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A Super Seventies RockSite! EXTRA!

 An Early Frost

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The acclaimed stage play about a disgraced US president and his
celebrity interviewer makes a successful transition to the screen.

by Lisa Schwarzbaum in Entertainment Weekly

Frost/Nixon
STARRING Michael Sheen, Frank Langella
DIRECTED BY Ron Howard
R, 122 MINS.

Frank Langella & Michael Sheen in 'Frost-Nixon'rost/Nixon is a fact-based drama, starring Michael Sheen and Frank Langella, about a mid-1970s confrontation between a wily British TV host and a disgraced American president that previously enjoyed an award-laden Broadway run. Frost/Nixon, directed with practiced fluidity by Ron Howard, surges with energy and visual verve that improve the play and enhance the themes of dramatist Peter Morgan's script -- about the codependency of media and politics, and about the vanities of ambitious men shaping public images.

Nixonland - Rick Perlstein
Nixonland
From Tricky Dicky to Joe the Plumber? Little that happened in the entertaining 2008 election was actually new, as you will learn from Rick Perlstein's brilliant and amusing analysis of Richard Nixon's pivotal role in contemporary American politics.
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The movie trusts Sheen and Langella to re-create the roles they first originated to such acclaim in London in 2006, then moved to Broadway in 2007. Certainly the two stars know their characters inside and out: There's David Frost, the striving TV-age smoothie who savored his jet-set lifestyle but craved journalistic legitimacy; and there's Richard M. Nixon, the infinitely complicated politician forced to resign in the wake of Watergate, who craved -- well, obviously, he craved something, since he agreed (for a handsome fee) to sit with Frost through 12 days of taped interrogation. With the transcript as his guide, Morgan explores psychological terrain: how Frost found the chutzpah to land the interviewers; how Nixon played cat and mouse with his interlocutor when asked to admit wrongdoing and apologize; how both men of humble beginnings felt stung by the scorn of those born with more privilege; and how both were superb manipulators. But Sheen (who played the very model of a modern British go-getter as Tony Blair in The Queen, also written by Morgan) and Langella (operating at the peak of his powers) are disciplined enough to crop their performances to close-up size. (The sizing echoes the look of the actual interviews.) And Howard is smart to enhance the one-on-ones with journalistic context, weaving archival Watergate-era footage into his fictionalized re-creation. A-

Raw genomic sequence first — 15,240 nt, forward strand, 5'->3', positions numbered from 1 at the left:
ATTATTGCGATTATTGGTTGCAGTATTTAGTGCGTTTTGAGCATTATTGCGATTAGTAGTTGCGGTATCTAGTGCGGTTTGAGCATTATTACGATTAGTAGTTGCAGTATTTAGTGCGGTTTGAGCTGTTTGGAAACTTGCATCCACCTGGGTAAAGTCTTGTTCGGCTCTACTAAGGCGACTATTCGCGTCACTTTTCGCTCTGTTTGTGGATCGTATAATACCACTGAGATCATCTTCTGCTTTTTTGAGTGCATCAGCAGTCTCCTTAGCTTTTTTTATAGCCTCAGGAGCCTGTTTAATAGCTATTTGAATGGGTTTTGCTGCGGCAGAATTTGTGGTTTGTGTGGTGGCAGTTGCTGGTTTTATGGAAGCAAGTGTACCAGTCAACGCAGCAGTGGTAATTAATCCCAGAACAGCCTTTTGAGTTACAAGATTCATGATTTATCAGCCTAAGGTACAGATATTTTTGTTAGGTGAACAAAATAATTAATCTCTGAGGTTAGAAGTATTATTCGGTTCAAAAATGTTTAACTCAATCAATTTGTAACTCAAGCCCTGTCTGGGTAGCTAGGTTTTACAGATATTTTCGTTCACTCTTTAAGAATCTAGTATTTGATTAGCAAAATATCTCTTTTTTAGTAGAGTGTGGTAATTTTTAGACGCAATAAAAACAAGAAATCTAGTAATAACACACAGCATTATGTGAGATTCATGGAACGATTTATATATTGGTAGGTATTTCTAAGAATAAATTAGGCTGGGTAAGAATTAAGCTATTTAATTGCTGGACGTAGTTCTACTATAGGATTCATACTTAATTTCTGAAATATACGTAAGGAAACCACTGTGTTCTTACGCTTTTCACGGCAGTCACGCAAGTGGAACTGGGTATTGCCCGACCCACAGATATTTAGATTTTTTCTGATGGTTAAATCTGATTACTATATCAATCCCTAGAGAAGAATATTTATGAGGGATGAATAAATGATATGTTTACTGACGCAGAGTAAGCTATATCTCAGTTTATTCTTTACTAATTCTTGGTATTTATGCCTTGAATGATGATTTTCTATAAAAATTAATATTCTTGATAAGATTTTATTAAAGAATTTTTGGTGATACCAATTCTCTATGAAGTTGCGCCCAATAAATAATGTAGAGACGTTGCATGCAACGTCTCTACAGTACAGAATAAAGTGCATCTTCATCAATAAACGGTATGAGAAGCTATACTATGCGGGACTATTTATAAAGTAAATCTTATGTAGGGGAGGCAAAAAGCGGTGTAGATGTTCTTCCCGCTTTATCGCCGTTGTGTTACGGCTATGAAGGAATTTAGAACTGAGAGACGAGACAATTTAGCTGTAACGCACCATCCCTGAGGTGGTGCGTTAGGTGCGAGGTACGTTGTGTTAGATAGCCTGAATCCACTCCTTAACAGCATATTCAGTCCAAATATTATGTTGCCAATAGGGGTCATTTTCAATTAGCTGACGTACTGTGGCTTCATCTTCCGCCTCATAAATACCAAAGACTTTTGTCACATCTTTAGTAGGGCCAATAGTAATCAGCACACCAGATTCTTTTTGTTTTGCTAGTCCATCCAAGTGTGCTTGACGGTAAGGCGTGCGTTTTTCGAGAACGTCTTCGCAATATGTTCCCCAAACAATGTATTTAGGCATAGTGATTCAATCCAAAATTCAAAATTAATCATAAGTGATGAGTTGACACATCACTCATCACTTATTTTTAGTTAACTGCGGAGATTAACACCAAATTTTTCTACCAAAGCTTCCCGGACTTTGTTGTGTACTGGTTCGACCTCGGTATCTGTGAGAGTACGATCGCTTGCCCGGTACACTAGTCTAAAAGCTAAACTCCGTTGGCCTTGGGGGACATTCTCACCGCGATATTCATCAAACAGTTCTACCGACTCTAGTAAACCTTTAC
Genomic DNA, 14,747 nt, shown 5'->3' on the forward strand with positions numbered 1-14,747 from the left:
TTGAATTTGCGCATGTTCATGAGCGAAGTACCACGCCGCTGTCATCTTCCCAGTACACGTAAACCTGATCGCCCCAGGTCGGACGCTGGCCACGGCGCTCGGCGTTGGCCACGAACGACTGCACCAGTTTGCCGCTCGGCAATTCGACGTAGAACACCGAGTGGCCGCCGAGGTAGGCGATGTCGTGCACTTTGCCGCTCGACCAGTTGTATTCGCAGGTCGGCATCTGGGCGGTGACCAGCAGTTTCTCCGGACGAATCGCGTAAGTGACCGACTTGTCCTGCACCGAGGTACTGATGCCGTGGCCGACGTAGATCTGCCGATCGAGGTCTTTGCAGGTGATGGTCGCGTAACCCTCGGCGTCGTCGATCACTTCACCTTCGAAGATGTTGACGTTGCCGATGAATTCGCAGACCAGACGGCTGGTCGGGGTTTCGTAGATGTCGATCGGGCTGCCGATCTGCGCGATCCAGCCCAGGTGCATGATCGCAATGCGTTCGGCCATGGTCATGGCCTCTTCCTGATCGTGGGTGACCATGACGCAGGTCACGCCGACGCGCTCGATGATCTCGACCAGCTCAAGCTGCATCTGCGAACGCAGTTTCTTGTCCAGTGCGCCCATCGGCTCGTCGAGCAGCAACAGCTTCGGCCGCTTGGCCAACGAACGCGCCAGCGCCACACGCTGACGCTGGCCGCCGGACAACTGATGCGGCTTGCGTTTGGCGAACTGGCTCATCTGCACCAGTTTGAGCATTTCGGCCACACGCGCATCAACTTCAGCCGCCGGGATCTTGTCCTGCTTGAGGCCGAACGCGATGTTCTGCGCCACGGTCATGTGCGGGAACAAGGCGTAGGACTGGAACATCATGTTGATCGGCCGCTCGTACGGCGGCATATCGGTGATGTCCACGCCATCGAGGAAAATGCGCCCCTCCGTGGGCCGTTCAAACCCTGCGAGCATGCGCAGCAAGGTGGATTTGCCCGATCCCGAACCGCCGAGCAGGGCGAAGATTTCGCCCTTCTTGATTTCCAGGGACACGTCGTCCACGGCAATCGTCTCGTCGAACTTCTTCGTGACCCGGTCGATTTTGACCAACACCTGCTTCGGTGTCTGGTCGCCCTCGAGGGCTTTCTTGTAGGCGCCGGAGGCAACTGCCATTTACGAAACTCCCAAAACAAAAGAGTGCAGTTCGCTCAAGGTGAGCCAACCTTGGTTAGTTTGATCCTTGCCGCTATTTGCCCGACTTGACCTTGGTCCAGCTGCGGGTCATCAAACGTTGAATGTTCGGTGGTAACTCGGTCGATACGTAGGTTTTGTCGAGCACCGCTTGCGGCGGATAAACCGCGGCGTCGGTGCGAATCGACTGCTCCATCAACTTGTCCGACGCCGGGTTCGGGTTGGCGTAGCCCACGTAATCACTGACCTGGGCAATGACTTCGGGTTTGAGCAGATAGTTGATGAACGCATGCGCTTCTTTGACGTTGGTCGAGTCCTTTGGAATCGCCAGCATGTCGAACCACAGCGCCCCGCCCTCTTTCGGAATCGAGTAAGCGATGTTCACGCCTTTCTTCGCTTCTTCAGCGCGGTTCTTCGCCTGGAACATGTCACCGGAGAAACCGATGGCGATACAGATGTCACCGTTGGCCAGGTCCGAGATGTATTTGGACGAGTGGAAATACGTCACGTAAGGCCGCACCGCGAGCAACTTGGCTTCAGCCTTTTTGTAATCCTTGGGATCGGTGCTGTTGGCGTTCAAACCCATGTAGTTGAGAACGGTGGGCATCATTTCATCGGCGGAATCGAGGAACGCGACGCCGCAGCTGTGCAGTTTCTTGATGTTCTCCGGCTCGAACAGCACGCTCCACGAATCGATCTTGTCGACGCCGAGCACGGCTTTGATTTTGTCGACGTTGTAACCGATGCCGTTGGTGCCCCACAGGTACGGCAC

Get a Move On

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The versatile and influential British pop rockers finally get the deluxe CD treatment.

by David Fricke in Rolling Stone

2009 The Move Reissuesrom 1966 to 1972, the Move were the greatest British band most Americans never heard. Formed in Birmingham in late 1965, the original five -- singer Carl Wayne, guitarist-singer Roy Wood, guitarist Trevor Burton, bassist Ace Kefford and drummer Bev Bevan -- were an explosive combination of white-R&B vocal firepower, beyond-the-Who stage theatrics and progressive-pop ambition. In Wood, the Move also had their own one-man Lennon-McCartney, a devilishly ingenious songwriter who mined his witty way with hooks and boy-girl stories with profound sadness (the singalong surrender of "Blackberry Way") and an eerie fascination with lunacy (the rubber-room delight "Cherry Blossom Clinic"). Yet no other English group of the era was so wildly successful at home -- their first four U.K. singles were all Top Five hits -- while bombing so hard in the U.S.

The Move were as unstable as they were brilliant, changing and losing members with each of their four albums and touring America once, playing in three cities in 1969. Finally, Wood, Bevan and singer-guitarist Jeff Lynne, who joined in early 1970, dropped the name and became the Electric Light Orchestra. You know the rest of that story. But there is so much to the wild tale of the Move that it doesn't fit on the recent generous-bonus-track reissues of those albums: 1968's Move, 1970's Shazam and Looking On (all Salvo/Fly), and 1971's Message From the Country (EMI).

Anthology 1966-1972 (Slavo/Fly), a new four-CD fanatic's dream, goes deep right at the start, with previously unissued rave-ups from the Move's first recording date and a '66 radio session, then traces the band's rapid evolution through eccentric power pop ("I Can Hear the Grass Grow," the originally shelved B side "Vote for Me"), paisley cheer ("Flowers in the Rain") and the heavy grandeur ("Brontosaurus," "Feel Too Good") that, with lots of strings and reeds, would become ELO. Rare mixes and outtakes abound, but the live action -- an entire disc of 1968 uproar from London's Marquee Club and two tracks from a '69 show at the Fillmore West -- is the greater revelation. The '68 covers of Love's "Stephanie Knows Who" and Spooky Tooth's "Sunshine Help Me" (with Wood's spiraling wah-wah guitar) are florid mayhem. And there is a full-circle thrill in hearing Todd Rundgren's 1968 Move homage, Nazz's "Open My Eyes," hijacked by the Move a year later with suitelike fury. "We're not psychedelic," Wayne, who died in 2004, once said. "We're showmen." This is what he meant.  

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